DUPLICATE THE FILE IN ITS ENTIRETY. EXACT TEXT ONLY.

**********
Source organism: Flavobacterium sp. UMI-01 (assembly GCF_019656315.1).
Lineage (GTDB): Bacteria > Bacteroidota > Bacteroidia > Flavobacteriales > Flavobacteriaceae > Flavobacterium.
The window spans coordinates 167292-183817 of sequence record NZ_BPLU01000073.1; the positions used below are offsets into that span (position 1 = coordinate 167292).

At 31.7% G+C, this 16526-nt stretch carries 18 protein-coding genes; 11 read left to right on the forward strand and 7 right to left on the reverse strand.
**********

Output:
Source organism: Flavobacterium sp. UMI-01 (assembly GCF_019656315.1).
Lineage (GTDB): Bacteria > Bacteroidota > Bacteroidia > Flavobacteriales > Flavobacteriaceae > Flavobacterium.
The window spans coordinates 167292-183817 of sequence record NZ_BPLU01000073.1; the positions used below are offsets into that span (position 1 = coordinate 167292).

At 31.7% G+C, this 16526-nt stretch carries 18 protein-coding genes; 11 read left to right on the forward strand and 7 right to left on the reverse strand.